Eisenberg: Lessons Learned From the Capitals' Long-Awaited Championship Win


Baltimore is filled with sports fans devoted to their birds. If the Ravens are No. 1 among those who frequent this team's website, app and digital channels, the Orioles surely are No. 2. There's a ton of crossover.

But there's also crossover, more than I thought, between fans of the Ravens and fans of the National Hockey League's Washington Capitals, who raised that sport's hallowed Stanley Cup for the first time Thursday night after a frustrating 44-year drought tracing to the franchise's inception.

The Caps surely rank No. 3 among Ravens fans, and honestly, given the Orioles' condition in 2018, they're probably bidding for No. 2.

I know some Baltimore fans don't get that. In the years when the city didn't have an NFL team, after the Colts left and before the Ravens arrived, I occasionally wrote Baltimore Sun columns about the Redskins on autumn Sundays. Some readers furiously called me out for daring to write about a team from that city. (For the record, I was assigned to cover those games.)

But that was a long time ago. Anyone doubting the Caps' penetration into Baltimore need only look at TV ratings from the Stanley Cup finals to understand the situation has changed.

Outside of Las Vegas and Washington, the cities actually involved, ratings in Baltimore were consistently higher than those in any other city – so high, in fact, that they couldn't possibly be comprised strictly of bandwagoneers.

Ratings don't identify viewers' other rooting interests, but it's certainly likely that a significant percentage of sports-inclined Baltimore viewers support Baltimore's NFL team. Crossover, indeed.

For the longest time, rooting for those two teams, the Ravens and Caps, provided markedly different experiences. The Ravens were the up-from-nowhere success, having reached their sport's pinnacle twice in a much briefer existence. The Caps were the tantalizing championship contender who always frustrated you in the end.

More recently, though, the experiences have been more similar. While the Caps continued to fall short until the other night, the Ravens have a 40-40 record since their last Super Bowl triumph and have qualified for the playoffs just once in the past five years.

Their latest shortfalls have been especially wrenching. Do I have to explain why the simple phrase "fourth and 12" upsets so many stomachs in Baltimore? I don't think so.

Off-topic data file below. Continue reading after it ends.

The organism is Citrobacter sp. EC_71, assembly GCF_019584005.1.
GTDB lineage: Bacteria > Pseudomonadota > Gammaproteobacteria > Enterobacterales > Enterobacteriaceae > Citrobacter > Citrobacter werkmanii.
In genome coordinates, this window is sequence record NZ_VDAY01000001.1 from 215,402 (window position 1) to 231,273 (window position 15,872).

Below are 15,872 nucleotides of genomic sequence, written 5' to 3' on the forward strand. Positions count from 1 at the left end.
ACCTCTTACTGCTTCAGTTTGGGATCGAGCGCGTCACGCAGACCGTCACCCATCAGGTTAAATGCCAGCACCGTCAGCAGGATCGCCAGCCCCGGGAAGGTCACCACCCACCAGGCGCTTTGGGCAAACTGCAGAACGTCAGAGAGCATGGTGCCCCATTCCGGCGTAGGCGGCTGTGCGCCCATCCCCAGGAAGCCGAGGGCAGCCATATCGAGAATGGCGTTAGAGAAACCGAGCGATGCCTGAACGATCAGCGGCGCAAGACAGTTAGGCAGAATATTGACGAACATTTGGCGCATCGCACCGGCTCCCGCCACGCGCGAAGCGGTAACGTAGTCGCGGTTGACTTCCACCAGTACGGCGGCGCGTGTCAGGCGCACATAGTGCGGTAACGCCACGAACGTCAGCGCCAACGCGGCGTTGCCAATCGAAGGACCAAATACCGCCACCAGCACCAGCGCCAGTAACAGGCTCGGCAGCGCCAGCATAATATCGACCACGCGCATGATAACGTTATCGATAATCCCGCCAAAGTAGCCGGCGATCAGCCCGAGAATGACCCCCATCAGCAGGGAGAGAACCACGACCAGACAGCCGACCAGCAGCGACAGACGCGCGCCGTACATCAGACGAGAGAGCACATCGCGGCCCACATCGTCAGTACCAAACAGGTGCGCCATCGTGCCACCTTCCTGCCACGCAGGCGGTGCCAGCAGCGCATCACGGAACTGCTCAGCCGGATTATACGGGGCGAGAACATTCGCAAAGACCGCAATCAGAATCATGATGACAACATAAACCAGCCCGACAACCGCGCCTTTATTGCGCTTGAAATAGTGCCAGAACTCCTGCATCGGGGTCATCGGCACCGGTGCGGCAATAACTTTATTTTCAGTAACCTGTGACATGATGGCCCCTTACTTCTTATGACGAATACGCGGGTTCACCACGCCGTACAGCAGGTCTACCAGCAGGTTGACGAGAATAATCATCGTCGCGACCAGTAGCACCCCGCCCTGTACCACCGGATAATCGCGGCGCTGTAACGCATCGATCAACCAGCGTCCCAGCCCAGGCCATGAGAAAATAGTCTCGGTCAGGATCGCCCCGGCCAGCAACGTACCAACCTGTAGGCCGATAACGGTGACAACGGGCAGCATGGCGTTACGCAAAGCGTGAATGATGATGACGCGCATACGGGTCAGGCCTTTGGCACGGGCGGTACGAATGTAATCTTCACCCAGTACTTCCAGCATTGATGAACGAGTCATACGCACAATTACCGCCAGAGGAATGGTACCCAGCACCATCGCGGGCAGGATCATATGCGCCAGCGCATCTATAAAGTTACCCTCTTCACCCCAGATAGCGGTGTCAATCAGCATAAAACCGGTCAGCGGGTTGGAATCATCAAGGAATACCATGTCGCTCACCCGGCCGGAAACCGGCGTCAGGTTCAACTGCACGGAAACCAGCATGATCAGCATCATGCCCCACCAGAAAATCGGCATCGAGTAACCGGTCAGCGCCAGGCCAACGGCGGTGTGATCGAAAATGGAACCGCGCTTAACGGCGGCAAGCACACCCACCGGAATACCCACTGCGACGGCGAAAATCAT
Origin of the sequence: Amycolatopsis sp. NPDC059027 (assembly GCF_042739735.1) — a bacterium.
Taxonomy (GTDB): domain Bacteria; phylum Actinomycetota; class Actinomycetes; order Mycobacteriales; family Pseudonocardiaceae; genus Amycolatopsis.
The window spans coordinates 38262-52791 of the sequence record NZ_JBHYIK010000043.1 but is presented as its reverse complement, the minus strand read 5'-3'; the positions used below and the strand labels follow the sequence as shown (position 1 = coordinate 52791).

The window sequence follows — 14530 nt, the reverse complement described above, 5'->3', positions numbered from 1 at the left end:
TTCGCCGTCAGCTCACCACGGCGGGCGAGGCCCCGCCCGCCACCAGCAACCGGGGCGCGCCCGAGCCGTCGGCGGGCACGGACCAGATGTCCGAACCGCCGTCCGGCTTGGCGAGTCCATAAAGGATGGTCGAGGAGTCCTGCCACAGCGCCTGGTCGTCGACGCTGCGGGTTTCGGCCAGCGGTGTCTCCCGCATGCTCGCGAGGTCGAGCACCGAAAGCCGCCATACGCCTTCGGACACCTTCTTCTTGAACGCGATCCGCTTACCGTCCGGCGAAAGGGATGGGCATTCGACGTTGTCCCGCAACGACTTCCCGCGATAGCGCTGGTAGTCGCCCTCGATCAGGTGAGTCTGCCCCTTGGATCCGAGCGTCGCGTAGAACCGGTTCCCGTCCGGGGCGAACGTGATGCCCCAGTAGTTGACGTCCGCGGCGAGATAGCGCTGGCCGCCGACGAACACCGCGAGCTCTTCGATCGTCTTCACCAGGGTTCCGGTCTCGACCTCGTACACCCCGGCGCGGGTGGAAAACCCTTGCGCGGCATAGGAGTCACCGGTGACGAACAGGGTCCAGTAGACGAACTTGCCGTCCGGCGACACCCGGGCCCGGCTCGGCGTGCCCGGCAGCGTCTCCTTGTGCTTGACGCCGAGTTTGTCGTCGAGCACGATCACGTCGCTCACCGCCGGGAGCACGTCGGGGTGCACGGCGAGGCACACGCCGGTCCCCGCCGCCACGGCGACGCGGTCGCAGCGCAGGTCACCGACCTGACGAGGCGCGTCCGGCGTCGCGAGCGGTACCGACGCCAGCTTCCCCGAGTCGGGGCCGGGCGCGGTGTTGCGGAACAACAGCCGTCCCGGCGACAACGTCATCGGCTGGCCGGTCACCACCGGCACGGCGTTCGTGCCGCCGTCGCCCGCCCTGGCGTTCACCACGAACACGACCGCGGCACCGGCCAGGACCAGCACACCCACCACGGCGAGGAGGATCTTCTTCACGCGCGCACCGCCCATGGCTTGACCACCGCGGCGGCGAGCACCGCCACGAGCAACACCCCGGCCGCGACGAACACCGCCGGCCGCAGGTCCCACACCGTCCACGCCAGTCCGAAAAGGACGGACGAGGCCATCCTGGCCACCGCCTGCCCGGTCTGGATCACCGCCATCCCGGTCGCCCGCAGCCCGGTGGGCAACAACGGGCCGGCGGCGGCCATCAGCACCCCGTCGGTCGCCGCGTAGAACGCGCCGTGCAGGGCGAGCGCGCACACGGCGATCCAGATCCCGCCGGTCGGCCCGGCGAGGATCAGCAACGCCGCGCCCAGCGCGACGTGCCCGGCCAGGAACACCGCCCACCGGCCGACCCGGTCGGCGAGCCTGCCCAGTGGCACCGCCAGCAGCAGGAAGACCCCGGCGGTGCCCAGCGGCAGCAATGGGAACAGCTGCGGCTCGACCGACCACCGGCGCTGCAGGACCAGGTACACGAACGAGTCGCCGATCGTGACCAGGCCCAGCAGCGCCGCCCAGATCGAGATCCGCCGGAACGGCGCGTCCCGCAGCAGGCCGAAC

When the Caps finally reached their pinnacle the other night, it was interesting to see their fans take to social media and comment that all the tough times made this triumph that much sweeter. It was an easy thing to say in the moment, but they'd certainly earned the right to say it.

Ravens fans might want to take note of the sentiment given their own recent frustrations.

The burning stomachs they've experienced can't possible compare to what a 44-year drought produces, but that doesn't make it less real. Framing it as part of a long journey that's ultimately joyful sounds like a nice defense mechanism to me, or at least a good way to maintain your sanity.

Ravens fans actually know this can happen. They endured a nightmarish end to the 2011 season when Billy Cundiff's kick flew wide. But no doubt, that bitter disappointment made the next year's Super Bowl triumph even more satisfying.

Fans of some teams aren't about to buy such an optimistic narrative, of course. The Cleveland Browns have never played in a Super Bowl and didn't win a game in 2017. They don't want to hear about any happy endings in their future.

But the Ravens' history suggests success is always possible, and hey, strange things happen all the time. The Caps who finally won probably weren't as good as some of their talented predecessors who fell short. The Ravens who fell short in 2011 probably were superior to the team that went all the way in 2012.

It can be frustrating not knowing when, or even if, that success is coming. But to those who keep the faith, the reward can be sweet almost beyond measure.

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